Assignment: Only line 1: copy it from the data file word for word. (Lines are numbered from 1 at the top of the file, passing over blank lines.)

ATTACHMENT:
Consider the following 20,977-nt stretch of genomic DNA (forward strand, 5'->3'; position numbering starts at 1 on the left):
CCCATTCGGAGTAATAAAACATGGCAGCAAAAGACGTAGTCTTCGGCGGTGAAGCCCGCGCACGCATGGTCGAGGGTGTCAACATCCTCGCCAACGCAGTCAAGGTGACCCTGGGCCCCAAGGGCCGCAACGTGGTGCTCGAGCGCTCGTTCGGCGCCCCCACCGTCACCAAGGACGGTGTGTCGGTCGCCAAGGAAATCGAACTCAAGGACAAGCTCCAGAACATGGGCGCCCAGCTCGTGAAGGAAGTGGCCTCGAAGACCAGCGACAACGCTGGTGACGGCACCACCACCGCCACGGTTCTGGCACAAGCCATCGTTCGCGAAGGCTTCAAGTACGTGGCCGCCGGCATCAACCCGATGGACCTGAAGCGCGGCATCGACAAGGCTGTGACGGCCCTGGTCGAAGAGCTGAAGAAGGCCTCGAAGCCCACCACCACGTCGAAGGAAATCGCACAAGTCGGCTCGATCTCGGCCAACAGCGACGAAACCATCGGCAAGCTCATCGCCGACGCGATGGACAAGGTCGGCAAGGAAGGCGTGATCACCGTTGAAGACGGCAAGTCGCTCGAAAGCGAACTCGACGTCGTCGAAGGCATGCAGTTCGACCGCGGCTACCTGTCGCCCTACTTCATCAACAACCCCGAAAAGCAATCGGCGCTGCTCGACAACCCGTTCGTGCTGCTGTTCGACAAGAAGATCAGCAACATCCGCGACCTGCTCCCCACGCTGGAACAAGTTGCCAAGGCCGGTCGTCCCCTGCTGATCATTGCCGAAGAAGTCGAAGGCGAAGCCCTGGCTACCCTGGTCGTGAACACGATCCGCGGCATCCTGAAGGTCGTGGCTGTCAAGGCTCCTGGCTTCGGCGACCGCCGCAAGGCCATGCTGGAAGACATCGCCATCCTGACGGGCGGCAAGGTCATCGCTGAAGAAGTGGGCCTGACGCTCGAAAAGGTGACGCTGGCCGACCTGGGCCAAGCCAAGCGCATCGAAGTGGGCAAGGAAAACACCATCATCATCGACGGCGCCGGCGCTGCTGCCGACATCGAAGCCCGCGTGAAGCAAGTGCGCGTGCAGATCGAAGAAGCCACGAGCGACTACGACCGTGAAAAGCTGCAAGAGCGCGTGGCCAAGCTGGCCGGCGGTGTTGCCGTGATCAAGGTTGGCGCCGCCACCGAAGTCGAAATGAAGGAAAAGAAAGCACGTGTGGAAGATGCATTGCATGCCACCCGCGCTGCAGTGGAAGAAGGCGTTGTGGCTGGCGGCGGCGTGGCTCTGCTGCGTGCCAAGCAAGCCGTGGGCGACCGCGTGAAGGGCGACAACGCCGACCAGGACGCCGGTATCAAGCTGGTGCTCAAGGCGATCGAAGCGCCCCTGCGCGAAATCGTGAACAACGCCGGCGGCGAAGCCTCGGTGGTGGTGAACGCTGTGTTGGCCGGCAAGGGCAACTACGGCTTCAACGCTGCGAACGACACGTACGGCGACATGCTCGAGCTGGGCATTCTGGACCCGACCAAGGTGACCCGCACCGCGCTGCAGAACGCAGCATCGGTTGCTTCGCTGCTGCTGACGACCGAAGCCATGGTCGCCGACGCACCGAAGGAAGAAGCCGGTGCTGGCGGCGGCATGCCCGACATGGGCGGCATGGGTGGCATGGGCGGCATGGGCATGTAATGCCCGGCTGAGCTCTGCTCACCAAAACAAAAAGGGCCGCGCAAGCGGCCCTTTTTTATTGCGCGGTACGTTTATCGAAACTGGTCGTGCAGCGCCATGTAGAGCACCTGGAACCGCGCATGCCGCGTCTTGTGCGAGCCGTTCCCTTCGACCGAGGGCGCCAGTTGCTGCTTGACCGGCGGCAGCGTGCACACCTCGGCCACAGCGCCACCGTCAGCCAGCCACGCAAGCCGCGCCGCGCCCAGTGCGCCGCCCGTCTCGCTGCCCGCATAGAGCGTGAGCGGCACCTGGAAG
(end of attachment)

Consider the following 20,977-nt stretch of genomic DNA (forward strand, 5'->3'; position numbering starts at 1 on the left):